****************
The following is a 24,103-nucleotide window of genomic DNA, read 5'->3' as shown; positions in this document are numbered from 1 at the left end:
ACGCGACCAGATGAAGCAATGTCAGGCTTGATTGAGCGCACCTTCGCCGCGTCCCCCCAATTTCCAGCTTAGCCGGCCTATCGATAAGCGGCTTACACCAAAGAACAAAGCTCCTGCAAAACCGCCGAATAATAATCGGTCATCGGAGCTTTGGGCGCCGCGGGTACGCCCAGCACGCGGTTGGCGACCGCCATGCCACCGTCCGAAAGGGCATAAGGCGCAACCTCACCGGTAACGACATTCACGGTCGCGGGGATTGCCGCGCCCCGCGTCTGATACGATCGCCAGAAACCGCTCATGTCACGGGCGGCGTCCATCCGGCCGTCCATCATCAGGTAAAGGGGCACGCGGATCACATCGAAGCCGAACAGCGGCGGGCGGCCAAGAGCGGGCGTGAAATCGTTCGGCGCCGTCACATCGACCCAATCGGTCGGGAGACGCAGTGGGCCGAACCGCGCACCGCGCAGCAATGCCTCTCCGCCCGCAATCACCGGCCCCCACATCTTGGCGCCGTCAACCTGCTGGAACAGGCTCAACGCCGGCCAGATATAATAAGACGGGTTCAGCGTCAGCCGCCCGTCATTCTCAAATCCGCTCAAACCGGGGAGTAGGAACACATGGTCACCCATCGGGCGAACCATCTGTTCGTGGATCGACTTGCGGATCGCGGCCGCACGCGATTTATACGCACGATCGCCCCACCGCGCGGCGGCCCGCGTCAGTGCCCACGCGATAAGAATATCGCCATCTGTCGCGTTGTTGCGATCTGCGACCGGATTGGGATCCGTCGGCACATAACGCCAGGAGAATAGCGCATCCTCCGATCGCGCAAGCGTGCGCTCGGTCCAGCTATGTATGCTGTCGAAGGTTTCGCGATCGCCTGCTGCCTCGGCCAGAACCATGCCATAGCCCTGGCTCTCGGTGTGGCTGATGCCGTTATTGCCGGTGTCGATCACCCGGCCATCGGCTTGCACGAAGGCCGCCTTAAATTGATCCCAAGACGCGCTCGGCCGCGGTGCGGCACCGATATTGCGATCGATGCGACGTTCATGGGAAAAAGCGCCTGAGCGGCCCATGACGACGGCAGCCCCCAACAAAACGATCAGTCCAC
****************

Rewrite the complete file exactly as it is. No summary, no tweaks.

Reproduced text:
The following is a 24,103-nucleotide window of genomic DNA, read 5'->3' as shown; positions in this document are numbered from 1 at the left end:
ACGCGACCAGATGAAGCAATGTCAGGCTTGATTGAGCGCACCTTCGCCGCGTCCCCCCAATTTCCAGCTTAGCCGGCCTATCGATAAGCGGCTTACACCAAAGAACAAAGCTCCTGCAAAACCGCCGAATAATAATCGGTCATCGGAGCTTTGGGCGCCGCGGGTACGCCCAGCACGCGGTTGGCGACCGCCATGCCACCGTCCGAAAGGGCATAAGGCGCAACCTCACCGGTAACGACATTCACGGTCGCGGGGATTGCCGCGCCCCGCGTCTGATACGATCGCCAGAAACCGCTCATGTCACGGGCGGCGTCCATCCGGCCGTCCATCATCAGGTAAAGGGGCACGCGGATCACATCGAAGCCGAACAGCGGCGGGCGGCCAAGAGCGGGCGTGAAATCGTTCGGCGCCGTCACATCGACCCAATCGGTCGGGAGACGCAGTGGGCCGAACCGCGCACCGCGCAGCAATGCCTCTCCGCCCGCAATCACCGGCCCCCACATCTTGGCGCCGTCAACCTGCTGGAACAGGCTCAACGCCGGCCAGATATAATAAGACGGGTTCAGCGTCAGCCGCCCGTCATTCTCAAATCCGCTCAAACCGGGGAGTAGGAACACATGGTCACCCATCGGGCGAACCATCTGTTCGTGGATCGACTTGCGGATCGCGGCCGCACGCGATTTATACGCACGATCGCCCCACCGCGCGGCGGCCCGCGTCAGTGCCCACGCGATAAGAATATCGCCATCTGTCGCGTTGTTGCGATCTGCGACCGGATTGGGATCCGTCGGCACATAACGCCAGGAGAATAGCGCATCCTCCGATCGCGCAAGCGTGCGCTCGGTCCAGCTATGTATGCTGTCGAAGGTTTCGCGATCGCCTGCTGCCTCGGCCAGAACCATGCCATAGCCCTGGCTCTCGGTGTGGCTGATGCCGTTATTGCCGGTGTCGATCACCCGGCCATCGGCTTGCACGAAGGCCGCCTTAAATTGATCCCAAGACGCGCTCGGCCGCGGTGCGGCACCGATATTGCGATCGATGCGACGTTCATGGGAAAAAGCGCCTGAGCGGCCCATGACGACGGCAGCCCCCAACAAAACGATCAGTCCAC